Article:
Revisiting copyright claims against Westlaw and LexisNexis: Does selling access to court-filed attorney briefs violate copyright law?

Edward L. White, a Oklahoma City, Okla., lawyer, and Kenneth Elan, claim WestLaw and LexisNexis have engaged in “unabashed wholesale copying of thousands of copyright-protected works created by, and owned by, the attorneys and law firms who authored them” — namely publicly filed briefs, motions and other legal documents.

“The Right to Privacy” by Warren and Brandeis

The modern “right to privacy” is frequently attributed to Warren and Brandeis’ groundbreaking 1890 law review essay of that same name. Its initial purpose, according to Steven Childress, was to recognize, within the traditional common law, “a civil and non-contractual right of protection against invasions of privacy.”

Privacy as secrecy and privacy as autonomy

The concept of “privacy”–as in “the right to privacy”–can be understood in a number of ways. This multitude of potential meanings and uses is partly why the concept is controversial, confusing, and perhaps even contradictory. Previously I have discussed the difference in perceptions of privacy in the 19th century, where the legal focus seemed to be more on “confidentiality” than what we have come to understand as “privacy” today. That is, the 19th century concern was with maintaining trust relationships between people rather than with protecting either secrecy or autonomy (although that is not to say that these were not valued).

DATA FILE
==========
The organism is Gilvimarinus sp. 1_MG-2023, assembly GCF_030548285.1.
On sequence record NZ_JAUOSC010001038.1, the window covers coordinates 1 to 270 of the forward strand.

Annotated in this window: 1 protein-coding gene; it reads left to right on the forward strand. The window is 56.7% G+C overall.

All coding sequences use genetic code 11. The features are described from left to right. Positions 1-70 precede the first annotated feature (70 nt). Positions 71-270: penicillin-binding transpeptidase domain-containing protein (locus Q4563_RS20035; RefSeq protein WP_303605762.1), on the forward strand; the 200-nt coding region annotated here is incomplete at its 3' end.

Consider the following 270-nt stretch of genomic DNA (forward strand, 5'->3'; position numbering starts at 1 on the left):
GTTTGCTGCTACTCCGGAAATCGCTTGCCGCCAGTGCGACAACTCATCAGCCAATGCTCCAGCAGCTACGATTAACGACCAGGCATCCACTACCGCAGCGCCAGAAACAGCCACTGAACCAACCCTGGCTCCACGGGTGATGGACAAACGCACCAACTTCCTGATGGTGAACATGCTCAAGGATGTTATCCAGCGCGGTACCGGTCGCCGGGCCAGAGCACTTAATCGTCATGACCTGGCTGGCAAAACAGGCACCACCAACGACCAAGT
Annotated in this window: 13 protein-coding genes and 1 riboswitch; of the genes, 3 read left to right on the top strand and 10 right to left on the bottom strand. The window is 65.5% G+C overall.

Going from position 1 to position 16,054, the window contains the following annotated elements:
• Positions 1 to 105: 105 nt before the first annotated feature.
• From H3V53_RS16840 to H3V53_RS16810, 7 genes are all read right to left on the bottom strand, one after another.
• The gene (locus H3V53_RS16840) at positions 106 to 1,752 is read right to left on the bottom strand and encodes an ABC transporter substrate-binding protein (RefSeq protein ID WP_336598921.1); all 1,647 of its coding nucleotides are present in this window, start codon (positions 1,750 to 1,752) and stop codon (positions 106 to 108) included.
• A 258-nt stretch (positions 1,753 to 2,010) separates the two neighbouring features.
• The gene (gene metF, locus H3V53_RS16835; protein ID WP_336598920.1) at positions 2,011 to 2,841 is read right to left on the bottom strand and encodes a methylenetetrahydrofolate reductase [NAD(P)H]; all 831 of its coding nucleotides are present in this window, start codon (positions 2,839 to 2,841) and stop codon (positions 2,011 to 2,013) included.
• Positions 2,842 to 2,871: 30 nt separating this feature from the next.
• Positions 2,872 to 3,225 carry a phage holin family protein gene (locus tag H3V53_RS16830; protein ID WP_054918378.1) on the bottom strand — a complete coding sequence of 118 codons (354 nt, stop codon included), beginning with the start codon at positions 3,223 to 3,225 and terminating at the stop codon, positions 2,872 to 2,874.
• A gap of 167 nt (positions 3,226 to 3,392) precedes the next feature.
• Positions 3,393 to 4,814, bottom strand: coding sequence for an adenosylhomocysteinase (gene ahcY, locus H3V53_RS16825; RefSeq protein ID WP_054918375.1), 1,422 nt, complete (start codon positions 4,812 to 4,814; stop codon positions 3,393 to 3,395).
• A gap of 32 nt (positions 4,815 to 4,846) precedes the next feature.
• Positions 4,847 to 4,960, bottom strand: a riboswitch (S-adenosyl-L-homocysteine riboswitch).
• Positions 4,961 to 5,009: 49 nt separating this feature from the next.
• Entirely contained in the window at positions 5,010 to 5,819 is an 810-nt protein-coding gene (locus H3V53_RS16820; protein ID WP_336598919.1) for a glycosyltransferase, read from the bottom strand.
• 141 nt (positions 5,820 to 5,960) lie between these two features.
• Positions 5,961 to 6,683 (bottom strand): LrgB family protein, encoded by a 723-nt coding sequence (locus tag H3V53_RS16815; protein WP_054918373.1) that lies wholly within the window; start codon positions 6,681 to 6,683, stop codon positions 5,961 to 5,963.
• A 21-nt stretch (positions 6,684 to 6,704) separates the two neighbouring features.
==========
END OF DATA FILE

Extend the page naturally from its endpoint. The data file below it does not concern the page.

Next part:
Copyright and authorship: reading Thomas Streeter’s Selling the Air

Copyright law is often approached in terms of debates over competing interpretations of the law: should copyright be used to protect the author’s freedom, or to encourage the public distribution of culture and information, or to turn intellectual products into marketplace commodities, or to serve the interests of corporate publishers and distributors?

Thinking about privacy and the First Amendment

This post is about Eugene Volokh’s article on free speech and privacy in relation to Samuel D. Warren and Louis D. Brandeis’s 1890 law review article, “The Right to Privacy.” This highly influential piece advocated for “the fundamental right to be let alone.” But is it impossible to reconcile such a right with an equally compelling right to free speech?

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